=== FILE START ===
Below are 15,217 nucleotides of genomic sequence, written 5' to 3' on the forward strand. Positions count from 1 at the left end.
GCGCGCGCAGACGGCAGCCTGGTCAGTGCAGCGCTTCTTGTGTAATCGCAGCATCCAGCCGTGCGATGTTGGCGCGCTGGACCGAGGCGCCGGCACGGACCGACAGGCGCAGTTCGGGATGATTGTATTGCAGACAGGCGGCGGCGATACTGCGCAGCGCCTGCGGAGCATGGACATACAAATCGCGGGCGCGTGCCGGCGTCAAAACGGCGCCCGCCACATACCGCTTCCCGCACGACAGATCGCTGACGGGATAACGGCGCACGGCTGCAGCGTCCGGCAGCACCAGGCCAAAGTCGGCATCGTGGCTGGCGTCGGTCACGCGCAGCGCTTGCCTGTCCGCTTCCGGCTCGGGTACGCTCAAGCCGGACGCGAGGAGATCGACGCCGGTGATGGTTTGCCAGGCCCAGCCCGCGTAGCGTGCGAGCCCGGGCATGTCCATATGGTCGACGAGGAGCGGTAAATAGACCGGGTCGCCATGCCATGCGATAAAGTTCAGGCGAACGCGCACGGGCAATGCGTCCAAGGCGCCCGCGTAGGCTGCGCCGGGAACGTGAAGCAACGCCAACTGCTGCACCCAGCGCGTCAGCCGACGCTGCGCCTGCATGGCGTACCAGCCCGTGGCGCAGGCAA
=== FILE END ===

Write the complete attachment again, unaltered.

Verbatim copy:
Below are 15,217 nucleotides of genomic sequence, written 5' to 3' on the forward strand. Positions count from 1 at the left end.
GCGCGCGCAGACGGCAGCCTGGTCAGTGCAGCGCTTCTTGTGTAATCGCAGCATCCAGCCGTGCGATGTTGGCGCGCTGGACCGAGGCGCCGGCACGGACCGACAGGCGCAGTTCGGGATGATTGTATTGCAGACAGGCGGCGGCGATACTGCGCAGCGCCTGCGGAGCATGGACATACAAATCGCGGGCGCGTGCCGGCGTCAAAACGGCGCCCGCCACATACCGCTTCCCGCACGACAGATCGCTGACGGGATAACGGCGCACGGCTGCAGCGTCCGGCAGCACCAGGCCAAAGTCGGCATCGTGGCTGGCGTCGGTCACGCGCAGCGCTTGCCTGTCCGCTTCCGGCTCGGGTACGCTCAAGCCGGACGCGAGGAGATCGACGCCGGTGATGGTTTGCCAGGCCCAGCCCGCGTAGCGTGCGAGCCCGGGCATGTCCATATGGTCGACGAGGAGCGGTAAATAGACCGGGTCGCCATGCCATGCGATAAAGTTCAGGCGAACGCGCACGGGCAATGCGTCCAAGGCGCCCGCGTAGGCTGCGCCGGGAACGTGAAGCAACGCCAACTGCTGCACCCAGCGCGTCAGCCGACGCTGCGCCTGCATGGCGTACCAGCCCGTGGCGCAGGCAA